Out, Many Times

It was when Sheik turned into Zelda in Ocarina of Time and I was still attracted.

Incidentally, that was when my cousins started calling me “gay.”

I didn’t know what gay meant then.

I was 13.


One day in grade school I was asked what I thought of boys. I answered honestly — and after I answered all the girls avoided me. I’d said that I liked girls better, and suddenly I was shunned by all.

I was 12.


A few years earlier I’d had a good friend. We shared the same interests. We got along well. But a rumor started. I didn’t know about it until I arrived for the scheduled hangout and was told that her folks didn’t want “that type of girl” hanging around. Then the door was closed in my face.

I was 7.


I was 20.

I’d just successfully confessed my feelings to my crush on campus. He’d shot me down. My friends took me out for sushi to make me feel better. A few weeks passed and I saw more of the guy that made me realize that I’d actually dodged a bullet — the guy was beautiful, but BOY was he problematic. While all this was going on, one of my other friends had something awesome happen to her — and in her soaring euphoria, she kissed ME before skipping off to her destination.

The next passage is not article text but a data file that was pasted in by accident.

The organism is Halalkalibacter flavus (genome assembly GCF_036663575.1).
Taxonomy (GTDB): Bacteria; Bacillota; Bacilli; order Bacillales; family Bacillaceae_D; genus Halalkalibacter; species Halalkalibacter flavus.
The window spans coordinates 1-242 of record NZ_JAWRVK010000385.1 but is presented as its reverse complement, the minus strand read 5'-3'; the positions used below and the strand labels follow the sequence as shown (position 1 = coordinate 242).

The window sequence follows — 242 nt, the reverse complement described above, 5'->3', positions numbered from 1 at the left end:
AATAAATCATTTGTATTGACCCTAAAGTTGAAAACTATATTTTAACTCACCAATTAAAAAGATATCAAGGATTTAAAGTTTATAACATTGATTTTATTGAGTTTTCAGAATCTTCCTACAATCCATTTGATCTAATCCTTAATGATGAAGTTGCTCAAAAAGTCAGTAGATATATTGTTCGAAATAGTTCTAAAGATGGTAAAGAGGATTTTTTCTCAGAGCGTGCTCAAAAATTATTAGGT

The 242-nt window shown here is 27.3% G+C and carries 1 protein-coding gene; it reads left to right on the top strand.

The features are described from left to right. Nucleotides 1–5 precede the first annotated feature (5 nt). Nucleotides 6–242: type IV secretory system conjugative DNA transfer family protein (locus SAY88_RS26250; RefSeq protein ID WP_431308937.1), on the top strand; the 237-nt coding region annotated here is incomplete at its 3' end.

“Guys,” I said to my group as the realization finally dawned, chest a flutter, “I think I might be bisexual.”


I was 30.

I’m freaking out because my clothes are gendered. Male is wrong. Female is wrong. But if that’s the case then what am I? I panic and cancel my plans. I hit up the new LGBT sub on 4chan of all places — where I learn about nonbinary identities. The panic subsides a bit, and I research into the night. By morning I have a handle on it.

Ze/zir.

Genderqueer/Genderflux.

And a private identification tied to my blood that I reveal only to those who I trust.

For the first time in years, things are clicking.


I am 33.

Things have settled in. Some have evolved: as a nonbinary individual, I now identify more as pansexual because it’s outside the binary. Some have refined: my attraction type is demi-panromantic, if we’re splitting hairs.
I have accepted that I am settled firmly beneath the trans umbrella — something that I denied vehemently before. And I am growing as a person.

… well, that’s my Coming Out™ story.

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Communication and me. 

Communication.

I have serious trouble detecting sarcasm in written word. As a result I tend to use the emoticons/emoji in written communications when I engage. It makes conveying tone in text difficult. Studies—albeit small ones—have shown that ending a sentence with a period conveys a hostile tone—something I rarely intend to do.

My “proper” structure, therefore, comes across as hostile without meaning to.

I therefore use emoticons/emoji to ensure that the proper tone comes through in my written text. But I have received push back for this as well. I was dismissed as “just some memeing girl.”

There are several things wrong with that statement but that’s for another time.

If anyone has a problem with this, it’s on them… Not me. I know me weaknesses. I know how to compensate.